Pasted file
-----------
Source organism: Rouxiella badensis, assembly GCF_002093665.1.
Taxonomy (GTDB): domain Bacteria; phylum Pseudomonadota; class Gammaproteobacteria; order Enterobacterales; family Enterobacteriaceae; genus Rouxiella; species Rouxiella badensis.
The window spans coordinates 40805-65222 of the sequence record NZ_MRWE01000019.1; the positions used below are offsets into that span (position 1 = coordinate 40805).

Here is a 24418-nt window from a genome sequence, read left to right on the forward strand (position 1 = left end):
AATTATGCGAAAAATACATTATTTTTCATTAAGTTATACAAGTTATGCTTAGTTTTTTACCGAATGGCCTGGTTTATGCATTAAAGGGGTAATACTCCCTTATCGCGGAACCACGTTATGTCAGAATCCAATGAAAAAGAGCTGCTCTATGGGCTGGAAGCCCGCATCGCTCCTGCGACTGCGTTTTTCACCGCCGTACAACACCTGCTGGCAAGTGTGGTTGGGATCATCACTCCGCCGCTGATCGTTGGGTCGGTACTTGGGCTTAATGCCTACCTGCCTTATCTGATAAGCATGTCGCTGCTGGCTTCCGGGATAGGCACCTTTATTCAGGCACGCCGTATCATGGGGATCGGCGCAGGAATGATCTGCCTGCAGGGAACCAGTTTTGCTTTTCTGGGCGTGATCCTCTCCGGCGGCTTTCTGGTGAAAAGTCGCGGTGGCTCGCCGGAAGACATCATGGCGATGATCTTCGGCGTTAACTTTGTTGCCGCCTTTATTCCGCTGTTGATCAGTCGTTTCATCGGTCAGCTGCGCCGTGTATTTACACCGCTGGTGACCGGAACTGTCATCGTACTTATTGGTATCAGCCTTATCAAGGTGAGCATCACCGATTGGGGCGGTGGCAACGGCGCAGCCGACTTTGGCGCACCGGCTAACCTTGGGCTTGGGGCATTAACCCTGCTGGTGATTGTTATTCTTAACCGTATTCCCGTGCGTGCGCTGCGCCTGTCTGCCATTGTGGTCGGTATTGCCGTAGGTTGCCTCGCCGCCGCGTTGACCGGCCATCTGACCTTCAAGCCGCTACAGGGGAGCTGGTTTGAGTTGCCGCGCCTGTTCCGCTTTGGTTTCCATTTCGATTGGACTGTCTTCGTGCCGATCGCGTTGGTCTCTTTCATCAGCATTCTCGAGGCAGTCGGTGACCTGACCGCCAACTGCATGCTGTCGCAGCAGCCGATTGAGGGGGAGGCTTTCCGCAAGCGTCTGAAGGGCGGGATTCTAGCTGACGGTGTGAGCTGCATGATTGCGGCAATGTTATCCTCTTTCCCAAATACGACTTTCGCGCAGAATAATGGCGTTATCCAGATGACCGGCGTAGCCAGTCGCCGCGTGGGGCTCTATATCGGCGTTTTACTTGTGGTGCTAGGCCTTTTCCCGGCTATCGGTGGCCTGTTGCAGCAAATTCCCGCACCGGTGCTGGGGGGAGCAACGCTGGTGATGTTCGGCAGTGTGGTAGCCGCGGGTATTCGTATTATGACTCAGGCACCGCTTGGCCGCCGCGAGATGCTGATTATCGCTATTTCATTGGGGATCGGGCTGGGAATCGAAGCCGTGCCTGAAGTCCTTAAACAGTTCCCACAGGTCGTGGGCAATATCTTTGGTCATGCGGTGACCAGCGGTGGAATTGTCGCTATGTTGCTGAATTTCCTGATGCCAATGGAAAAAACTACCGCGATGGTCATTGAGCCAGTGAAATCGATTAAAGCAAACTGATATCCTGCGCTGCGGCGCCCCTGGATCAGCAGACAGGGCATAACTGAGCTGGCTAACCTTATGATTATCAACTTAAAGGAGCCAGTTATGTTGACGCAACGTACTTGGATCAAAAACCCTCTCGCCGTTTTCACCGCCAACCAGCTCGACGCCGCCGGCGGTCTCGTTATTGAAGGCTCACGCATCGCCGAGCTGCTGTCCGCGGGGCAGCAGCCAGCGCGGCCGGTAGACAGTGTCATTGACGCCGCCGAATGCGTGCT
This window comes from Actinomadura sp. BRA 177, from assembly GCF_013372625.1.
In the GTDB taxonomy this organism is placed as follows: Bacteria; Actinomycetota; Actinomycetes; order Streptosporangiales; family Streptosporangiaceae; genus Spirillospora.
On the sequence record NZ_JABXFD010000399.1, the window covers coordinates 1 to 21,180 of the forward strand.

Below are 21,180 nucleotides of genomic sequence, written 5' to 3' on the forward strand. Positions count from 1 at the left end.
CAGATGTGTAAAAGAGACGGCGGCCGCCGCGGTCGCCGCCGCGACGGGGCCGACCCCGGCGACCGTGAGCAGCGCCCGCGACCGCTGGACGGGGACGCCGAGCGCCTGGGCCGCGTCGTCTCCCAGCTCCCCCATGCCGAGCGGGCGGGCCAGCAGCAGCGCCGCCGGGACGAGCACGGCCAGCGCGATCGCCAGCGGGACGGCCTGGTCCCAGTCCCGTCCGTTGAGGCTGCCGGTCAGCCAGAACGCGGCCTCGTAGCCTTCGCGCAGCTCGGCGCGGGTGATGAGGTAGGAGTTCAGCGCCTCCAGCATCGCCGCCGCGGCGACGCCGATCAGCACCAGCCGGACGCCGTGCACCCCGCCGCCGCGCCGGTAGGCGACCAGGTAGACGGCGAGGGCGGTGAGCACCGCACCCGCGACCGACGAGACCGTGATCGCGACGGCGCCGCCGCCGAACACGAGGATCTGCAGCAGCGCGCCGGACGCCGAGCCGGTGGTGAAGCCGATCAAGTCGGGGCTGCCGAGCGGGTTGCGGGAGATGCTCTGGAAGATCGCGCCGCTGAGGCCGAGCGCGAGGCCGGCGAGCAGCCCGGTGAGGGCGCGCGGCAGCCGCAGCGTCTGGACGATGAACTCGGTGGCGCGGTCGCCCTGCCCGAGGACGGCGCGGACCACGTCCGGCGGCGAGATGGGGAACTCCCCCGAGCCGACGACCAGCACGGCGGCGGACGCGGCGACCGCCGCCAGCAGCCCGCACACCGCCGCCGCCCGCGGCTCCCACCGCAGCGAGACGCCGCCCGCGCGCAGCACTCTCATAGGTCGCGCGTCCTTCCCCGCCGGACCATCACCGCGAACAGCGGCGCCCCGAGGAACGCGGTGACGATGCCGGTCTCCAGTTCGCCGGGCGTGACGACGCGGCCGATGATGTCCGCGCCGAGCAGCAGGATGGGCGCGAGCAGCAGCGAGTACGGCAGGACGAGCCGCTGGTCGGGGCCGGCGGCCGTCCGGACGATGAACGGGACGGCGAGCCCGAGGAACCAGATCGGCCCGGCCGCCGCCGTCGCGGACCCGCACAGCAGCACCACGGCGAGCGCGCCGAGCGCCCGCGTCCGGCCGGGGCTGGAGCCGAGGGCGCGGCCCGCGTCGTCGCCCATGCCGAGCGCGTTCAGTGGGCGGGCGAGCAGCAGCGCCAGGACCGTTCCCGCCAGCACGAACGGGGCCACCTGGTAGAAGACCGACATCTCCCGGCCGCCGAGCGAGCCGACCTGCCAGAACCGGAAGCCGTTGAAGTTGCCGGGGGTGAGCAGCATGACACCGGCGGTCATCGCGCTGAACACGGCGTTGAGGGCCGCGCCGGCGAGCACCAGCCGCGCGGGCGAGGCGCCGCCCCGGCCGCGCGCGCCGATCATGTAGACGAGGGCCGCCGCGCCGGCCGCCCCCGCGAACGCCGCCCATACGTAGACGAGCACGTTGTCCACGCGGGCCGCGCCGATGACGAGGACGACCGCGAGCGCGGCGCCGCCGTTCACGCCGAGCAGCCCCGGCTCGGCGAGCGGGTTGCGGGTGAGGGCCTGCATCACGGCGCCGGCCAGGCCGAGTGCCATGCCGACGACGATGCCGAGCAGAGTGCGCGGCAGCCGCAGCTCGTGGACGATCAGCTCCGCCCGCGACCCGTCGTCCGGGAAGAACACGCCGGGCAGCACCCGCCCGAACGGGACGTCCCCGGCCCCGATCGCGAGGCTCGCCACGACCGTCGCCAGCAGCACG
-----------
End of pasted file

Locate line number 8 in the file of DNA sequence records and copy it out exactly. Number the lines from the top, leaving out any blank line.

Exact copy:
On the sequence record NZ_JABXFD010000399.1, the window covers coordinates 1 to 21,180 of the forward strand.